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Long Distance Translocation of Sucrose, Serine, Leucine, Lysine, and CO₂ Assimilates: II. Oats
David M. Peterson, Thomas L. Housley and Larry E. Schrader
Vol. 59, No. 2 (Feb., 1977), pp. 221-224
Published by: American Society of Plant Biologists (ASPB)
Stable URL: http://www.jstor.org/stable/4264706
Page Count: 4
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To establish whether several amino acids were equally able to enter the phloem of oat (Avena sativa L.) plants and be transported, several 14C-labeled amino acids were applied individually to an abraded spot on a fully expanded source leaf. The base of an immature sink leaf was monitored with a GM tube for time and rate of arrival of radioactivity. Transport of 14C-sucrose and 14CO2 assimilates was measured for a comparison. The applied L-serine, L-lysine, and L-leucine, as well as sucrose, entered the phloem and were transported to the sink leaf at rates between 1.16 and 1.83 cm/min. Transport velocity for CO2 assimilates was 1.57 cm/min. A heat girdle near the top of the source leaf sheath blocked most transport, which indicated that transport was primarily through the phloem. Mass transfer rates for amino acids were only 3% as great as that for sucrose, suggesting different mechanisms of entry for sucrose than for amino acids into the phloem. The higher percentage of CO2 assimilates mobilized to the sink leaf was attributed to the greater surface area of minor veins accessible to loading, as compared to those compounds supplied via an abraded spot. Serine was extensively metabolized in the source leaf, and radioactive products in the sink leaf mirrored those in the source leaf. Most radioactivity of lysine and leucine remained within these compounds in the source, path, and sink tissues. We concluded that there was no barrier to entry of amino acids into the phloem and transport therein. Data do not suggest a specific mechanism for entry of amino acids into the phloem.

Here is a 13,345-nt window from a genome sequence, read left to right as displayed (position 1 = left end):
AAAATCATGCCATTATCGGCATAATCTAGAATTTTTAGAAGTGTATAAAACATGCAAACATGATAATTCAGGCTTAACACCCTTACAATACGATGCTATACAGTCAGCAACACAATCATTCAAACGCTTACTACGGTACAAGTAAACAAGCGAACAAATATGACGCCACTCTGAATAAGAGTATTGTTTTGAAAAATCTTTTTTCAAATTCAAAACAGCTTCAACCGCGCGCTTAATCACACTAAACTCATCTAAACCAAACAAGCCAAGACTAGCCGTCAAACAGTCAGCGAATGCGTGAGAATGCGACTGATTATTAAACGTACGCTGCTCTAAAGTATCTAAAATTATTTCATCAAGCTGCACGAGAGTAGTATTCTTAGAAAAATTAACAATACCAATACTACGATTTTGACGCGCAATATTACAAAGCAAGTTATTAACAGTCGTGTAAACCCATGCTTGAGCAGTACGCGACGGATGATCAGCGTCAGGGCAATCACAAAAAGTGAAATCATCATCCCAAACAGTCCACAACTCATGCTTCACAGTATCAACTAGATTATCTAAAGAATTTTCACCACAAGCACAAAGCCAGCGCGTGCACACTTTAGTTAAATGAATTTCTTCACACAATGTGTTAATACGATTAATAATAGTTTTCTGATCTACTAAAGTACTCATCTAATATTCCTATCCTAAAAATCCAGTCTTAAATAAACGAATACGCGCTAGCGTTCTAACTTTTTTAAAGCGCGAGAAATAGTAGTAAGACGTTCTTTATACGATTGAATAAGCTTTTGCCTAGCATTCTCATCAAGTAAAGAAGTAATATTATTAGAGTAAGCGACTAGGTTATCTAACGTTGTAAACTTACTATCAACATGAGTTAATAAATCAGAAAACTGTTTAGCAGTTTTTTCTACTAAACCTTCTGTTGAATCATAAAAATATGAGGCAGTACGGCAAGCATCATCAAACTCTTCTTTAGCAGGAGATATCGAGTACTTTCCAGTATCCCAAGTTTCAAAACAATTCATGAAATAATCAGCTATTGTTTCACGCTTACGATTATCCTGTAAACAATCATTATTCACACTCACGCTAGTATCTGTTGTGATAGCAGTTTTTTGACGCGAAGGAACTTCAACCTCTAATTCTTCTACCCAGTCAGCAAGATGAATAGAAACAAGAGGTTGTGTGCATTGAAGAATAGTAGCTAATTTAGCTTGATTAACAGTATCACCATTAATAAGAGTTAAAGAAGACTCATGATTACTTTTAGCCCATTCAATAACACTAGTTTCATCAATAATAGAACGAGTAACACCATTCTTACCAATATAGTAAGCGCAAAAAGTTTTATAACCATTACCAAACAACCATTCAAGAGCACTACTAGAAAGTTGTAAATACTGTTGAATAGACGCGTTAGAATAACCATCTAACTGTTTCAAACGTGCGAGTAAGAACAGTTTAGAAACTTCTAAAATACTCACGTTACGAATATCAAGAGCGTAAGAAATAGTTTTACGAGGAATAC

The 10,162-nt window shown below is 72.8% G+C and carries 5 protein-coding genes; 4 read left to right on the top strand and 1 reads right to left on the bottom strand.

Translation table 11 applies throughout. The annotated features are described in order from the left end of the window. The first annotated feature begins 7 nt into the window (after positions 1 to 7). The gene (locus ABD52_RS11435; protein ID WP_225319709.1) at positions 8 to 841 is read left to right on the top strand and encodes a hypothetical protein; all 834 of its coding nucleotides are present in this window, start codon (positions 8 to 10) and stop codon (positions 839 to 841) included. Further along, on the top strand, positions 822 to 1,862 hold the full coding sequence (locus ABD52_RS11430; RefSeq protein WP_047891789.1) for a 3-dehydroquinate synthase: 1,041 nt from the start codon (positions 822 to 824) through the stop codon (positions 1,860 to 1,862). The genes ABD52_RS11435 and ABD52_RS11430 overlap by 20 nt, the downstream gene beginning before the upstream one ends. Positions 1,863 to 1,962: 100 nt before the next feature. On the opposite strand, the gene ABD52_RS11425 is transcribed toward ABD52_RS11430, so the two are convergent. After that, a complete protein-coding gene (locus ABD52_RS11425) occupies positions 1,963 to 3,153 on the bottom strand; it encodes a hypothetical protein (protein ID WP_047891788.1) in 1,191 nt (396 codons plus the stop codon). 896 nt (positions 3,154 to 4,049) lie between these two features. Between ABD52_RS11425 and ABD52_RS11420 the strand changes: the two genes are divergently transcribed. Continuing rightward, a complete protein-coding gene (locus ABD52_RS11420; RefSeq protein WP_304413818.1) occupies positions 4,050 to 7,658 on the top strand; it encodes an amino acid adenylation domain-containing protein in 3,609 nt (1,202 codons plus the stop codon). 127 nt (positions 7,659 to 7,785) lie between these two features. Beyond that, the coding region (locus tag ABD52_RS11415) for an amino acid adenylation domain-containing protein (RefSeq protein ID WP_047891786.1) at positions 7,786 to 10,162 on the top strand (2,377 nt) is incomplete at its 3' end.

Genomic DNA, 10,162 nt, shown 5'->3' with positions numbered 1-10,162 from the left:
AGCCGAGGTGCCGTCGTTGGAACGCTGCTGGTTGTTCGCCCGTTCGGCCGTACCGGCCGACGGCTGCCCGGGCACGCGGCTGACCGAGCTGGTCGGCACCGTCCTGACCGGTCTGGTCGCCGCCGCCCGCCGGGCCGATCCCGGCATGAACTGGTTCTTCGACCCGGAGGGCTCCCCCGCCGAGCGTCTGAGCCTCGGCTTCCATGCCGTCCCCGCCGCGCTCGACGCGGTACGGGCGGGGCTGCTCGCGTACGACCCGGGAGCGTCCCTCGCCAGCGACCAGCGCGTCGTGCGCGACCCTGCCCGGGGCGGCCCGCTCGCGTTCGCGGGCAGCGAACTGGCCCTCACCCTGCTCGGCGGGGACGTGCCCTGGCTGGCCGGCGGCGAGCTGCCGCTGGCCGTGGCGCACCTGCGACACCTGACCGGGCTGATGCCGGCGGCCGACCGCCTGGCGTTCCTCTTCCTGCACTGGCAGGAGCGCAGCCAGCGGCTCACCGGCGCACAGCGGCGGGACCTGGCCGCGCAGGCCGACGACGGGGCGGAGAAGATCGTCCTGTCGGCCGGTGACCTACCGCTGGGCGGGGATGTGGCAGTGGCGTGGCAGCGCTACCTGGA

Plant Physiology © 1977 American Society of Plant Biologists (ASPB)